Felisha Kelly's phone started buzzing. It was about her son.© Angela Peterson/Milwaukee Journal Sentinel Earl Ingram Jr., center, discussed the struggles facing single mothers raising troubled sons during a meeting of a newly formed group, Voices of the Elders, on Thursday at Coffee Makes You Black. Ingram is part of a group of senior community leaders and advocates who hope to change the lives of troubled boys.
“People were asking me if I saw my son on TV, and then they started sending me the video,” Kelly said.
The video showed her son and another young man stealing a car.
The boy behind the wheel of the car had peeled back the steering column. The owner of the car tells him, “Get out of my car right this minute. Get out of my car.”
Kelly’s 13-year-old son is standing outside of the car with a blue hoodie on.
One of the boys tell the owner, “This is my shit,” before the video cuts off.
The boys stole the car.
Her son stole at least three cars in September, Kelly told me, leading police on several high-speed chases. In each case, Kelly said her son was held about an hour before police called and told her to come get him.
In fact, there is little punishment for kids who steal vehicles. And as a result, youth have become emboldened, and many don’t seem to fear the consequences.
“I’ve tried to do everything I can do. I tried Big Brothers, but they say they can’t work with him and his father doesn’t want to help out,” Kelly said. “I’m out of options.”
Earl Ingram Jr., a longtime community activist said in situations like this, a community approach is needed.
“Clearly, what you have here is a mother who is overwhelmed. She can’t control her son. If her family is not stepping in, we need to do something before it’s too late. And I tell you one thing, we are not about to let that happen,” he said.
Ingram, who recently created a group of senior men called Voices of the Elders, works with Milwaukee Public Schools to address the crises of Black boys failing in school, stealing cars, and committing crime in the community.
“We are a group of Black men who have done some extraordinary things in our lives," Ingram said. "Most, if not all of us have raised Black boys to become productive Black men, and it’s time that we step up and do something.”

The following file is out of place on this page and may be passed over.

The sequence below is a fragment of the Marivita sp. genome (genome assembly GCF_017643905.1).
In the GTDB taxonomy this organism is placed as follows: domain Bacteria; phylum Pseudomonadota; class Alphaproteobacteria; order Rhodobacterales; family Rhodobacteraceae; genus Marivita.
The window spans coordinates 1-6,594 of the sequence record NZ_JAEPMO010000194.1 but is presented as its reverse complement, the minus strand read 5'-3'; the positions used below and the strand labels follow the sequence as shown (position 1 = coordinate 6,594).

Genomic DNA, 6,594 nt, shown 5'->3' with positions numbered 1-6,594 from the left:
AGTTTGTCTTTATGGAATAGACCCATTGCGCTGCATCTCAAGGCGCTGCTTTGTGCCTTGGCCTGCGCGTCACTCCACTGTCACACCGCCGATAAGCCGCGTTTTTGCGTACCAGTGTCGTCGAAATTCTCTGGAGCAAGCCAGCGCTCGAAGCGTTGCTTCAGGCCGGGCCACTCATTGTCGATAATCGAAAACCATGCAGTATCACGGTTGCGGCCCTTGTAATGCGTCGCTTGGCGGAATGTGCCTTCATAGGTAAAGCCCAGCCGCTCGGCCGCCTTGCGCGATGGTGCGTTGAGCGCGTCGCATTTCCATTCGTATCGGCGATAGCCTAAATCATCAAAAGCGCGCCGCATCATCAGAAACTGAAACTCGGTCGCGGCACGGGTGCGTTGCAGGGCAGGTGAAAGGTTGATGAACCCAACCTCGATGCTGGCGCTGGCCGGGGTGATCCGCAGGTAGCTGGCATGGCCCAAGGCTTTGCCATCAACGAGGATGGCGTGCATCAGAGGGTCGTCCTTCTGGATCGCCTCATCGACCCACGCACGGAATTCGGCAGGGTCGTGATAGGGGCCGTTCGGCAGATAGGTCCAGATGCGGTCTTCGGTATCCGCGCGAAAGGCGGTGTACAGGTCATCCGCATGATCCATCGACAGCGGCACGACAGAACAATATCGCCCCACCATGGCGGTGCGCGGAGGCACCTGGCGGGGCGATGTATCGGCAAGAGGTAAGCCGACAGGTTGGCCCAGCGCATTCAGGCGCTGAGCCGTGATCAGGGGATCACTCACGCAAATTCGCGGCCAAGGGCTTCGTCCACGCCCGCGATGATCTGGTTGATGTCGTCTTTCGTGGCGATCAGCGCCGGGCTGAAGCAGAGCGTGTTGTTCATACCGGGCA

Answering a call from the MPS superintendent
The idea behind Voices of the Elders is not new. Older Black men have always talked among themselves in coffee shops and restaurants — typically about problems in the community and how to solve them.
“We talk all the time, but we must make our voices heard. We can no longer sit by and let things continue the way they have been going,” said Kenny Green, 64, a retired Milwaukee firefighter.
The group of more than a dozen Black men includes former educators, business leaders, entrepreneurs, and community leaders.© Angela Peterson/Milwaukee Journal Sentinel A senior men’s group called Voices of the Elders, from left, Russ Thomas, James Lindsey, Earl Ingram Jr., Kenny Green, Hassiem Babatu and Harry Oden, come together on Thursday at Coffee Makes You Black to talk about ways to reach troubled boys.
All are over the age of 50. All have raised kids to be positive, productive young men and women. All have deep roots in Milwaukee and no plans to leave.
“We will die in this here. So, until that time comes, we are going to do everything in our power to change Milwaukee for the better,” said Ingram, 67.
Voices of the Elders is an answer to a call from MPS Superintendent Dr. Keith Posley.
Earlier this year, Posley said the state’s largest school district needs help from the entire community if its students are to become productive citizens.
“All of us need to come together and get on the same page for our young people," Posley said. "The village is all of us.”
The message resonated with Ingram, who got on the phone and rounded up other men who felt the same way.
The group earned Posley's endorsement and support from Mayor Tom Barrett, acting Milwaukee Police Chief Jeffery Norman, and Milwaukee County Sheriff Earnell Lucas. If approved by the School Board, the elders could be in schools as early as November.
While there are a number of initiatives underway to close the achievement gap and connect Black and Latino boys to mentors in MPS, Voices of the Elders will be different because the men will work with boys ages 10-13. It will also be different because the elders are old enough, they hope, to command a different level of respect from the boys.
“We are not going to be coming at them from the same vantage point as a young person would. What we have on our side is wisdom, and that’s not a bad thing,” Ingram said.
Record number of car thefts in Milwaukee is first on the agenda
At the top of their agenda: curbing car thefts.